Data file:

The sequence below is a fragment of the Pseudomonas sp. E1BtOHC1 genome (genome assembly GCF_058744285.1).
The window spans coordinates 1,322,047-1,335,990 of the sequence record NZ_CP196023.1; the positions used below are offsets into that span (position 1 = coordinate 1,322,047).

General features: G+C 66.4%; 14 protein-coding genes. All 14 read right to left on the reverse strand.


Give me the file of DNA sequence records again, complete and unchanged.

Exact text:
The sequence below is a fragment of the Pseudomonas sp. E1BtOHC1 genome (genome assembly GCF_058744285.1).
The window spans coordinates 1,322,047-1,335,990 of the sequence record NZ_CP196023.1; the positions used below are offsets into that span (position 1 = coordinate 1,322,047).

General features: G+C 66.4%; 14 protein-coding genes. All 14 read right to left on the reverse strand.